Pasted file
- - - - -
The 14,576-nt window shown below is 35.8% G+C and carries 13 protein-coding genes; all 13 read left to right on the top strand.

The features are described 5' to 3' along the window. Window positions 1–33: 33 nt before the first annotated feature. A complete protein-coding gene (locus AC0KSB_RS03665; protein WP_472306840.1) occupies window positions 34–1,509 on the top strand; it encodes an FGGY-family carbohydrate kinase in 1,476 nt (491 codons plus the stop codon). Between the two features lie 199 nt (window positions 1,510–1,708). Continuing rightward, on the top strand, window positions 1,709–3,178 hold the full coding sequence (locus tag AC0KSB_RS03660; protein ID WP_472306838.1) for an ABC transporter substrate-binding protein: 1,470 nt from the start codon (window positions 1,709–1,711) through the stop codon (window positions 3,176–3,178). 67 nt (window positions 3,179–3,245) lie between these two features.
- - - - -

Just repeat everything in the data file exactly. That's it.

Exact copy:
The 14,576-nt window shown below is 35.8% G+C and carries 13 protein-coding genes; all 13 read left to right on the top strand.

The features are described 5' to 3' along the window. Window positions 1–33: 33 nt before the first annotated feature. A complete protein-coding gene (locus AC0KSB_RS03665; protein WP_472306840.1) occupies window positions 34–1,509 on the top strand; it encodes an FGGY-family carbohydrate kinase in 1,476 nt (491 codons plus the stop codon). Between the two features lie 199 nt (window positions 1,510–1,708). Continuing rightward, on the top strand, window positions 1,709–3,178 hold the full coding sequence (locus tag AC0KSB_RS03660; protein ID WP_472306838.1) for an ABC transporter substrate-binding protein: 1,470 nt from the start codon (window positions 1,709–1,711) through the stop codon (window positions 3,176–3,178). 67 nt (window positions 3,179–3,245) lie between these two features.